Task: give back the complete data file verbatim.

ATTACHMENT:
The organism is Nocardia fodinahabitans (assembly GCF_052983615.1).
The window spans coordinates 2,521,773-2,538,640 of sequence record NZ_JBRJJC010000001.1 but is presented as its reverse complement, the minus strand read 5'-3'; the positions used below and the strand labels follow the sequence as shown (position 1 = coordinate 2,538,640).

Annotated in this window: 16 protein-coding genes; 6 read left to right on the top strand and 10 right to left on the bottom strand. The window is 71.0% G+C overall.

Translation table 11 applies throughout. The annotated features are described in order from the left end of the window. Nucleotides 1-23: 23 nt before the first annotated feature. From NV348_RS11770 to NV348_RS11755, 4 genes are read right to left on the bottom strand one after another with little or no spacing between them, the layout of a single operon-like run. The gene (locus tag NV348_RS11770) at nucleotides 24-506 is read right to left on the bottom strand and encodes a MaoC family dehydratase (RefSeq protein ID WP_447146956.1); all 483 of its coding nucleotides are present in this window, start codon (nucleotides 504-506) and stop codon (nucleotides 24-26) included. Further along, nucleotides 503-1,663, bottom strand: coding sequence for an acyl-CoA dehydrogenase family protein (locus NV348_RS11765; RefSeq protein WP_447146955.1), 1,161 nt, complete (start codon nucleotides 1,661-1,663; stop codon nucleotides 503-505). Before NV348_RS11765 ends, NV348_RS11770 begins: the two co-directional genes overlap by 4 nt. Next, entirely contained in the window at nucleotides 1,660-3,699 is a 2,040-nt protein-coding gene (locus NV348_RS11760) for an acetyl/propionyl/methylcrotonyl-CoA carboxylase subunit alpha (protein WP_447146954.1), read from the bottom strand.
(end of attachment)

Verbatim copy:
The organism is Nocardia fodinahabitans (assembly GCF_052983615.1).
The window spans coordinates 2,521,773-2,538,640 of sequence record NZ_JBRJJC010000001.1 but is presented as its reverse complement, the minus strand read 5'-3'; the positions used below and the strand labels follow the sequence as shown (position 1 = coordinate 2,538,640).

Annotated in this window: 16 protein-coding genes; 6 read left to right on the top strand and 10 right to left on the bottom strand. The window is 71.0% G+C overall.

Translation table 11 applies throughout. The annotated features are described in order from the left end of the window. Nucleotides 1-23: 23 nt before the first annotated feature. From NV348_RS11770 to NV348_RS11755, 4 genes are read right to left on the bottom strand one after another with little or no spacing between them, the layout of a single operon-like run. The gene (locus tag NV348_RS11770) at nucleotides 24-506 is read right to left on the bottom strand and encodes a MaoC family dehydratase (RefSeq protein ID WP_447146956.1); all 483 of its coding nucleotides are present in this window, start codon (nucleotides 504-506) and stop codon (nucleotides 24-26) included. Further along, nucleotides 503-1,663, bottom strand: coding sequence for an acyl-CoA dehydrogenase family protein (locus NV348_RS11765; RefSeq protein WP_447146955.1), 1,161 nt, complete (start codon nucleotides 1,661-1,663; stop codon nucleotides 503-505). Before NV348_RS11765 ends, NV348_RS11770 begins: the two co-directional genes overlap by 4 nt. Next, entirely contained in the window at nucleotides 1,660-3,699 is a 2,040-nt protein-coding gene (locus NV348_RS11760) for an acetyl/propionyl/methylcrotonyl-CoA carboxylase subunit alpha (protein WP_447146954.1), read from the bottom strand.